Investors in video game retailer GameStop have been bailing out today after a widespread report alleged that Sony's next home console may not play used games, the store's bread and butter.
While the potential usage of this patent is not clear (and Sony is, of course, not commenting), several news outlets have speculated that this could mean that the company's next home console will prevent players from playing games that were originally purchased by someone else, dramatically cutting into the used games market that accounted for around 46 percent of GameStop's profits in its last fiscal year.
In reaction to the reports, share prices dropped by as low as 7 percent during trading hours today, though some investors think there's no reason to panic.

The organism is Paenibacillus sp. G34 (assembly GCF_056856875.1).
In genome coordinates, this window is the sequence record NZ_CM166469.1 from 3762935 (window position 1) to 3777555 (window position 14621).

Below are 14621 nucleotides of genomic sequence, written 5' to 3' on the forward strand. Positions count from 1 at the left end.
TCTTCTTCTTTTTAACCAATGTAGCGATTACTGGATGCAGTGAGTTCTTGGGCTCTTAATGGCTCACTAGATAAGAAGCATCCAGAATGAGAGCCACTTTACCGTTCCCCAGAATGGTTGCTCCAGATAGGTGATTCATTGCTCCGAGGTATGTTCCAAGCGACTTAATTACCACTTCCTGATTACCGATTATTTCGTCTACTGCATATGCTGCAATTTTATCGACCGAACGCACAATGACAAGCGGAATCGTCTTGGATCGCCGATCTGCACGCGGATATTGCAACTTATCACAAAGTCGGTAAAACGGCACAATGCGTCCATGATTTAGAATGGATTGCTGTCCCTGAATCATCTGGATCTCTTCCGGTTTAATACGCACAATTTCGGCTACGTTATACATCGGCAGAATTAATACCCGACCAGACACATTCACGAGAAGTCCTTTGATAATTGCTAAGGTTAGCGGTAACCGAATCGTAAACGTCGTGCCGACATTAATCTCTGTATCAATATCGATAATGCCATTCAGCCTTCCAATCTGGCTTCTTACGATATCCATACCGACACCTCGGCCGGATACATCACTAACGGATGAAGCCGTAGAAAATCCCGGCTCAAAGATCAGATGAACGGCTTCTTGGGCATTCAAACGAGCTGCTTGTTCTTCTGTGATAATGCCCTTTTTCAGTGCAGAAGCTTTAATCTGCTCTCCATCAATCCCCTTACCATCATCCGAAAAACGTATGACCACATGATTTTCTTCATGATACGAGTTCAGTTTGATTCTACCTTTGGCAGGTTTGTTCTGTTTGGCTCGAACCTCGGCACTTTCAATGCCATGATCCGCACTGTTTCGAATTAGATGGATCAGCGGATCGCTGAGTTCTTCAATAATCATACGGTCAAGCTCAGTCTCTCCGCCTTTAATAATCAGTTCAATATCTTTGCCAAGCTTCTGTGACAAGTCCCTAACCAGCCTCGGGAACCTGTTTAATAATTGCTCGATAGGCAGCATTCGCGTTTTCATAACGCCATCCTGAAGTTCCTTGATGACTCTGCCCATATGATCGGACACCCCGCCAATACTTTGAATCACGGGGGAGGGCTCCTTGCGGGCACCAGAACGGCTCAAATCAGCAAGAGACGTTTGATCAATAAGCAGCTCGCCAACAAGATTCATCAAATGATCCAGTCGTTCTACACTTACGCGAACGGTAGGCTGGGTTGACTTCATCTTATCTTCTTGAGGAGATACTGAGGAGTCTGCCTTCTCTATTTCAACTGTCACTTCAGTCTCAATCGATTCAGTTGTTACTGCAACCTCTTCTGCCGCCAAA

"We think the reaction is overblown," Wedbush analyst Michael Pachter said in a note sent to Gamasutra.
According to Pachter, blocking used game sales wouldn't do much for Sony's bottom line, given that only 10% of its console game's sales are published by Sony itself. Such a move, he says, would open the floodgates for Microsoft to be the good guy and offer the next-gen console with more options, something Sony can't afford to let happen.
So what other use case could this patent support? It could combat counterfeit games or, as Pachter speculates, it could indeed lock out used game sales: not from Sony, but from any publishers "foolhardy enough" to "risk the wrath of its customers."